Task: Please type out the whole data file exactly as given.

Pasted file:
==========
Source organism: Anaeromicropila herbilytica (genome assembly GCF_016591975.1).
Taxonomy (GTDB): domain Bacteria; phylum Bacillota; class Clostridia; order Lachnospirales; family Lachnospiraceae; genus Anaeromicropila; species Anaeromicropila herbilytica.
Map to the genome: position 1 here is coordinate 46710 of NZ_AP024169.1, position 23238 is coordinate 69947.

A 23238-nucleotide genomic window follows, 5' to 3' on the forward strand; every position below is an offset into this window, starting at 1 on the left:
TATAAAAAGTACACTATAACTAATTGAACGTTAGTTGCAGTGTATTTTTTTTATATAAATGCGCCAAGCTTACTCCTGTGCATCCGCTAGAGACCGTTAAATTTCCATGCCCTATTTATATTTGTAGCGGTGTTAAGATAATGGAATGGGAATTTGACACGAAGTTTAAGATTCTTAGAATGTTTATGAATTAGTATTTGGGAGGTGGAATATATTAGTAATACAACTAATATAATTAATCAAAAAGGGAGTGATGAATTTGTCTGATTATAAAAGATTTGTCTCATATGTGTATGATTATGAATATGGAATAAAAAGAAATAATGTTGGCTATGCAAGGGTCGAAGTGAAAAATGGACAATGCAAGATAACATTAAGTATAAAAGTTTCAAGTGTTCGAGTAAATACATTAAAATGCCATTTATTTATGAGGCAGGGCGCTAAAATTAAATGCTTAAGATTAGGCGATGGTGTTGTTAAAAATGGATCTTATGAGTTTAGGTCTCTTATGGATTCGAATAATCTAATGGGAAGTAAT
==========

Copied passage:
Source organism: Anaeromicropila herbilytica (genome assembly GCF_016591975.1).
Taxonomy (GTDB): domain Bacteria; phylum Bacillota; class Clostridia; order Lachnospirales; family Lachnospiraceae; genus Anaeromicropila; species Anaeromicropila herbilytica.
Map to the genome: position 1 here is coordinate 46710 of NZ_AP024169.1, position 23238 is coordinate 69947.

A 23238-nucleotide genomic window follows, 5' to 3' on the forward strand; every position below is an offset into this window, starting at 1 on the left:
TATAAAAAGTACACTATAACTAATTGAACGTTAGTTGCAGTGTATTTTTTTTATATAAATGCGCCAAGCTTACTCCTGTGCATCCGCTAGAGACCGTTAAATTTCCATGCCCTATTTATATTTGTAGCGGTGTTAAGATAATGGAATGGGAATTTGACACGAAGTTTAAGATTCTTAGAATGTTTATGAATTAGTATTTGGGAGGTGGAATATATTAGTAATACAACTAATATAATTAATCAAAAAGGGAGTGATGAATTTGTCTGATTATAAAAGATTTGTCTCATATGTGTATGATTATGAATATGGAATAAAAAGAAATAATGTTGGCTATGCAAGGGTCGAAGTGAAAAATGGACAATGCAAGATAACATTAAGTATAAAAGTTTCAAGTGTTCGAGTAAATACATTAAAATGCCATTTATTTATGAGGCAGGGCGCTAAAATTAAATGCTTAAGATTAGGCGATGGTGTTGTTAAAAATGGATCTTATGAGTTTAGGTCTCTTATGGATTCGAATAATCTAATGGGAAGTAAT